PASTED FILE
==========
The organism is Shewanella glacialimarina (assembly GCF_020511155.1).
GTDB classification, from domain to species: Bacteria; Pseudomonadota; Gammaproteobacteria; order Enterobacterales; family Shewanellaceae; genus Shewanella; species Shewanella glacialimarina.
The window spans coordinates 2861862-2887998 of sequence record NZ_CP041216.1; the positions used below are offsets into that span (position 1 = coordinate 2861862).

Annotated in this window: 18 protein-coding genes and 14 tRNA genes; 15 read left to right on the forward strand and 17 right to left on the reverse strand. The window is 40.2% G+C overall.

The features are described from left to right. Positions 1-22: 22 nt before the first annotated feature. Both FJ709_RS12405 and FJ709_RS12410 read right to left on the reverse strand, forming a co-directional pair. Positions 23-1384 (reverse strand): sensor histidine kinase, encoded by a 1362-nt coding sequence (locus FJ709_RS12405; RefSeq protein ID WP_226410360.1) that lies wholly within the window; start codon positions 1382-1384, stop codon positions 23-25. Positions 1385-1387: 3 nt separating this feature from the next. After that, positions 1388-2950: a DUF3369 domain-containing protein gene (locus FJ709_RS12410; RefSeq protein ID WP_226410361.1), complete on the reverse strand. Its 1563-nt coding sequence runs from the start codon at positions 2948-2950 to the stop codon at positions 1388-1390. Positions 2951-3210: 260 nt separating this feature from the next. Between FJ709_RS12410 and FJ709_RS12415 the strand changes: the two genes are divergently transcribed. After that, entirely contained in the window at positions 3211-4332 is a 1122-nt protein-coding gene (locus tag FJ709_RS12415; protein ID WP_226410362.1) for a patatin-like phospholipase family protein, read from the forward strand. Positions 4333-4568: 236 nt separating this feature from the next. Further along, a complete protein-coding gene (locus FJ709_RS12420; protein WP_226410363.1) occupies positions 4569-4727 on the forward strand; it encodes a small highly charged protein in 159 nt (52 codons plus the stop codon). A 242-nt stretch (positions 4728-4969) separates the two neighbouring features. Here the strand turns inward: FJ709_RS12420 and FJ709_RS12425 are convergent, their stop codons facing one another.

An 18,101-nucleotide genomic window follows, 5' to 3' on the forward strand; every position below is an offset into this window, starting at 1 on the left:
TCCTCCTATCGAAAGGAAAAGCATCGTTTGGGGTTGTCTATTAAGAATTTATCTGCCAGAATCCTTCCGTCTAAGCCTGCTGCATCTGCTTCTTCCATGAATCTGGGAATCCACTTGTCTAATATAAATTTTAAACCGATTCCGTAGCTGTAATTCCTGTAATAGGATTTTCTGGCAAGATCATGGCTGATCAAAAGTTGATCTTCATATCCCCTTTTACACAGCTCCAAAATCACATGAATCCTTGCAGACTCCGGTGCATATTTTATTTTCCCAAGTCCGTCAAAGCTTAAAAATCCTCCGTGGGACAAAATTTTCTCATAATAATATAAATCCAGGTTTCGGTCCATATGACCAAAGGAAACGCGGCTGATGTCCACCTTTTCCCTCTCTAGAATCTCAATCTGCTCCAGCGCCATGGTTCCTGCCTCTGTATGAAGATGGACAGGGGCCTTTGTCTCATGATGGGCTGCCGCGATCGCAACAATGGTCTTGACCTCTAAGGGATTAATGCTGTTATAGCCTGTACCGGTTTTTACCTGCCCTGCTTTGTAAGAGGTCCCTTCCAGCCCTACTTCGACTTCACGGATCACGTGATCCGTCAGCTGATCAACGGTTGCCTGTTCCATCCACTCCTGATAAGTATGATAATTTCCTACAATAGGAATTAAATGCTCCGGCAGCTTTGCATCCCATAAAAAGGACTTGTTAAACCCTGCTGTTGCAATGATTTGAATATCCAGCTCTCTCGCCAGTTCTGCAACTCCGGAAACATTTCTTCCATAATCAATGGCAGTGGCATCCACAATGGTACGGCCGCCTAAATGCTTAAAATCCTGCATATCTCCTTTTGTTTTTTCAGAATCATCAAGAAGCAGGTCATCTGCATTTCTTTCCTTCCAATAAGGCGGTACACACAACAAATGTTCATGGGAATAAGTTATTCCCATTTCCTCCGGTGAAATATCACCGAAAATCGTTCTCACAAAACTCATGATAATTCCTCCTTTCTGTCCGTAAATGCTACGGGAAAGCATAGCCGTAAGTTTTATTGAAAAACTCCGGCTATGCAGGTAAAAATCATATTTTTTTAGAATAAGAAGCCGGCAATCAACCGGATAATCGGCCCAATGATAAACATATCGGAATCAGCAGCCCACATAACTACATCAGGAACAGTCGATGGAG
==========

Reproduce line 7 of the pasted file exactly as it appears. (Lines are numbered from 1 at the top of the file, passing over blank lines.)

TCCTCCTATCGAAAGGAAAAGCATCGTTTGGGGTTGTCTATTAAGAATTTATCTGCCAGAATCCTTCCGTCTAAGCCTGCTGCATCTGCTTCTTCCATGAATCTGGGAATCCACTTGTCTAATATAAATTTTAAACCGATTCCGTAGCTGTAATTCCTGTAATAGGATTTTCTGGCAAGATCATGGCTGATCAAAAGTTGATCTTCATATCCCCTTTTACACAGCTCCAAAATCACATGAATCCTTGCAGACTCCGGTGCATATTTTATTTTCCCAAGTCCGTCAAAGCTTAAAAATCCTCCGTGGGACAAAATTTTCTCATAATAATATAAATCCAGGTTTCGGTCCATATGACCAAAGGAAACGCGGCTGATGTCCACCTTTTCCCTCTCTAGAATCTCAATCTGCTCCAGCGCCATGGTTCCTGCCTCTGTATGAAGATGGACAGGGGCCTTTGTCTCATGATGGGCTGCCGCGATCGCAACAATGGTCTTGACCTCTAAGGGATTAATGCTGTTATAGCCTGTACCGGTTTTTACCTGCCCTGCTTTGTAAGAGGTCCCTTCCAGCCCTACTTCGACTTCACGGATCACGTGATCCGTCAGCTGATCAACGGTTGCCTGTTCCATCCACTCCTGATAAGTATGATAATTTCCTACAATAGGAATTAAATGCTCCGGCAGCTTTGCATCCCATAAAAAGGACTTGTTAAACCCTGCTGTTGCAATGATTTGAATATCCAGCTCTCTCGCCAGTTCTGCAACTCCGGAAACATTTCTTCCATAATCAATGGCAGTGGCATCCACAATGGTACGGCCGCCTAAATGCTTAAAATCCTGCATATCTCCTTTTGTTTTTTCAGAATCATCAAGAAGCAGGTCATCTGCATTTCTTTCCTTCCAATAAGGCGGTACACACAACAAATGTTCATGGGAATAAGTTATTCCCATTTCCTCCGGTGAAATATCACCGAAAATCGTTCTCACAAAACTCATGATAATTCCTCCTTTCTGTCCGTAAATGCTACGGGAAAGCATAGCCGTAAGTTTTATTGAAAAACTCCGGCTATGCAGGTAAAAATCATATTTTTTTAGAATAAGAAGCCGGCAATCAACCGGATAATCGGCCCAATGATAAACATATCGGAATCAGCAGCCCACATAACTACATCAGGAACAGTCGATGGAG